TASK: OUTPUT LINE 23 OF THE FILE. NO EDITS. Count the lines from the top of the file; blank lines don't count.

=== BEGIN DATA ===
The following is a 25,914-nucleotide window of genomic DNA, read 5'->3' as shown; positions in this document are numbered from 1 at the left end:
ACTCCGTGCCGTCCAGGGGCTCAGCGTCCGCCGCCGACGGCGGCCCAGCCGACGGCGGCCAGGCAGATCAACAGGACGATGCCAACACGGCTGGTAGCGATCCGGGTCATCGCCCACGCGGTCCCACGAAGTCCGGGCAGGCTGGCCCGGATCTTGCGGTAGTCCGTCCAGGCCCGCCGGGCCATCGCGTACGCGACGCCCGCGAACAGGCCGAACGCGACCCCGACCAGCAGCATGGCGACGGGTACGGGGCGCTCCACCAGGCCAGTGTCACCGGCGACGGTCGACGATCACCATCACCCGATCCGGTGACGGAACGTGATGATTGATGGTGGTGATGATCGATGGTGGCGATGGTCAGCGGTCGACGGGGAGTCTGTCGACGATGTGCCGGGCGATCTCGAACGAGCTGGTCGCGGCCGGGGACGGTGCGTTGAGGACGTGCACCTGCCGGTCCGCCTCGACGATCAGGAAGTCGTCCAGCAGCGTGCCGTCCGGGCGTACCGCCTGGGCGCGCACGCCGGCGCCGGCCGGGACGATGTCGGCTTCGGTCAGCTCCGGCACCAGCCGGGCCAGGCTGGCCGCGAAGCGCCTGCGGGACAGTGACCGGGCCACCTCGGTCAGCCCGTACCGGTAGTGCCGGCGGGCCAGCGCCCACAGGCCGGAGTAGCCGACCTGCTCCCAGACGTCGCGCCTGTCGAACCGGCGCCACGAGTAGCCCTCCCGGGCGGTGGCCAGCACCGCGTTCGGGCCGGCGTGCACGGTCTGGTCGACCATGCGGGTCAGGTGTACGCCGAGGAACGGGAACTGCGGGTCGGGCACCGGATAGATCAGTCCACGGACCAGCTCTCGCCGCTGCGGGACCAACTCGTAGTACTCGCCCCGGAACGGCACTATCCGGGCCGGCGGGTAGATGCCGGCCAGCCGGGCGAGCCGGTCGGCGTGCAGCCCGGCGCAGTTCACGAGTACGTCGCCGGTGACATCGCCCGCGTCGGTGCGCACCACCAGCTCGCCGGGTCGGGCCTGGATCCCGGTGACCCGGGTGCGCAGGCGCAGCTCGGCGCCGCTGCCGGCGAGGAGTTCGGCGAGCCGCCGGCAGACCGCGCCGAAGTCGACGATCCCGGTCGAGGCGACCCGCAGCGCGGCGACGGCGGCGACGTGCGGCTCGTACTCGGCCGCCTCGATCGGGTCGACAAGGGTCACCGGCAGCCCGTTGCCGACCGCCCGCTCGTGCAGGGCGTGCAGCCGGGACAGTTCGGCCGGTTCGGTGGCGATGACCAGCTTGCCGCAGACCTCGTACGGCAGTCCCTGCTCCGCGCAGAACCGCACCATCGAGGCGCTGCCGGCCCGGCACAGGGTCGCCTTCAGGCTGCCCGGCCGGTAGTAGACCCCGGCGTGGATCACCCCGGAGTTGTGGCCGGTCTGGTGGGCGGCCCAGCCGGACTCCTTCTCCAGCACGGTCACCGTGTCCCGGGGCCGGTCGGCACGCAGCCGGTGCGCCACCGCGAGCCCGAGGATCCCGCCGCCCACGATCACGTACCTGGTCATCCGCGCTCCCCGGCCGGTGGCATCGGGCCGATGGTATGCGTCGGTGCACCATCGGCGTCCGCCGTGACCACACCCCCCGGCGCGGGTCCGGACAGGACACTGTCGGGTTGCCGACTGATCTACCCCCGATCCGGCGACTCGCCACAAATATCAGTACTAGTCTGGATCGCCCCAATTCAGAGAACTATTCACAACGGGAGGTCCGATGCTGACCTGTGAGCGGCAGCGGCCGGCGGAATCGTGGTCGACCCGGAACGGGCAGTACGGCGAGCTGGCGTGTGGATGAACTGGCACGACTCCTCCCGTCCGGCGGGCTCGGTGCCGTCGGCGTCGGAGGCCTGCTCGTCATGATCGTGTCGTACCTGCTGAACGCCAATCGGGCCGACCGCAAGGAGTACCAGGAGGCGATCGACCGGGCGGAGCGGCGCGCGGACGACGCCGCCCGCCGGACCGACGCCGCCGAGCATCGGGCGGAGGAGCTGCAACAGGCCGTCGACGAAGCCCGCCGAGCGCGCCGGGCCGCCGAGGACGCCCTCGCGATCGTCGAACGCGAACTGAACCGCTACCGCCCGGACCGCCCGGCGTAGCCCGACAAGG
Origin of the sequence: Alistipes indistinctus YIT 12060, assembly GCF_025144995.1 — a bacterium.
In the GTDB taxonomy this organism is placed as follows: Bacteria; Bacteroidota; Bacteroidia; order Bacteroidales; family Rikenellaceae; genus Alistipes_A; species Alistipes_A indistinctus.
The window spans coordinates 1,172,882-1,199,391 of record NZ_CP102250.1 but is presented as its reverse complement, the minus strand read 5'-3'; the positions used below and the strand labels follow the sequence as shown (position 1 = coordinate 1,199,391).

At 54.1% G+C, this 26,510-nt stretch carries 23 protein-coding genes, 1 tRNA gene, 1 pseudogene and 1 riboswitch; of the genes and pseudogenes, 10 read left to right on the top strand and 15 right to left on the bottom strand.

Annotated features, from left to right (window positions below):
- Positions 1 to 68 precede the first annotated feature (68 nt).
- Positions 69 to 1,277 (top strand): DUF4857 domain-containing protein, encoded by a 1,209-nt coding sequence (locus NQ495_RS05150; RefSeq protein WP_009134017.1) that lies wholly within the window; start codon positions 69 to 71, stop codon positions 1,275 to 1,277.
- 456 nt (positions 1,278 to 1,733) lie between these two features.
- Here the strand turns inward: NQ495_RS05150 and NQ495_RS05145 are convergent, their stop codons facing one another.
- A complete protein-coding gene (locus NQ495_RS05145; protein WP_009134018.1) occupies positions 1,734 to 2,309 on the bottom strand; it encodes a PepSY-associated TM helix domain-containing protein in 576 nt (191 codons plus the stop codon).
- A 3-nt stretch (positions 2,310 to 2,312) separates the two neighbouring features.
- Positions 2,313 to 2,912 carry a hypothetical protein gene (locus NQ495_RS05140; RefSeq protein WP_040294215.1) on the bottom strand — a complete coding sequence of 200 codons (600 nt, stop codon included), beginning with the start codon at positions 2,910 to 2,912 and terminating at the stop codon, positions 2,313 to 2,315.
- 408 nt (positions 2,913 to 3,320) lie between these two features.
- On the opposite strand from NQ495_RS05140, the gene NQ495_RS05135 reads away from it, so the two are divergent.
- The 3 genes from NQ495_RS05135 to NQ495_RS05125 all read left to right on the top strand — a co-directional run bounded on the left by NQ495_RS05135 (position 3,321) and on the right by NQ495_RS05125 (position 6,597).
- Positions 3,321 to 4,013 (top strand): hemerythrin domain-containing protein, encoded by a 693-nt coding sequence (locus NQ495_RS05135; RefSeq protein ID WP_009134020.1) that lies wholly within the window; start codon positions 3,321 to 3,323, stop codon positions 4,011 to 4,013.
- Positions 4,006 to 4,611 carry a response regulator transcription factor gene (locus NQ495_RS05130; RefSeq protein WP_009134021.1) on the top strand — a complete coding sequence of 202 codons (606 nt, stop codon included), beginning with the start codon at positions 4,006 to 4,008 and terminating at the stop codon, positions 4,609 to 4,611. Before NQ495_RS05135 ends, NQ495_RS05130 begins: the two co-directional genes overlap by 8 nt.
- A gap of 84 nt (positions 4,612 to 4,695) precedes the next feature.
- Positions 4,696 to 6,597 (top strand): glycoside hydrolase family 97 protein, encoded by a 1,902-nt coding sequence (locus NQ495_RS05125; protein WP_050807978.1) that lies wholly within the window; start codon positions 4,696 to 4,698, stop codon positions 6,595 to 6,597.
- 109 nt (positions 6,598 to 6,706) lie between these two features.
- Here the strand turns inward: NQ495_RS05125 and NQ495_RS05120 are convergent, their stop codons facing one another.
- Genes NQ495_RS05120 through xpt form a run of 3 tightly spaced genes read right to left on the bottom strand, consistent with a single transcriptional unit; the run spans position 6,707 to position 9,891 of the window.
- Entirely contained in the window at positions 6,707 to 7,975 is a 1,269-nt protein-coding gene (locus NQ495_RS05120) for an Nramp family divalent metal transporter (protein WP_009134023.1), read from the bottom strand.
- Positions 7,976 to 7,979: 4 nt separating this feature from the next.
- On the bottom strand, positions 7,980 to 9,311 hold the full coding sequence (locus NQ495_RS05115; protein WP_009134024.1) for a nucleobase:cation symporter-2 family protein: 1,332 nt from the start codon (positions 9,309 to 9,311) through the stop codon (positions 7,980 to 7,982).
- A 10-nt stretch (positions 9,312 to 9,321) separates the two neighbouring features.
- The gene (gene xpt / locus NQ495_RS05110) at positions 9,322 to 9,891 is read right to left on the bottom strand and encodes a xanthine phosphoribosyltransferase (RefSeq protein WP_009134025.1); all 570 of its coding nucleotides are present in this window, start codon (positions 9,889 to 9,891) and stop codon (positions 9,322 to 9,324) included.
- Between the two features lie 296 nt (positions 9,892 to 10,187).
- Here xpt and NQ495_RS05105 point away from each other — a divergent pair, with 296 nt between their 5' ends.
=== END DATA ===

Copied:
- Here the strand turns inward: NQ495_RS05125 and NQ495_RS05120 are convergent, their stop codons facing one another.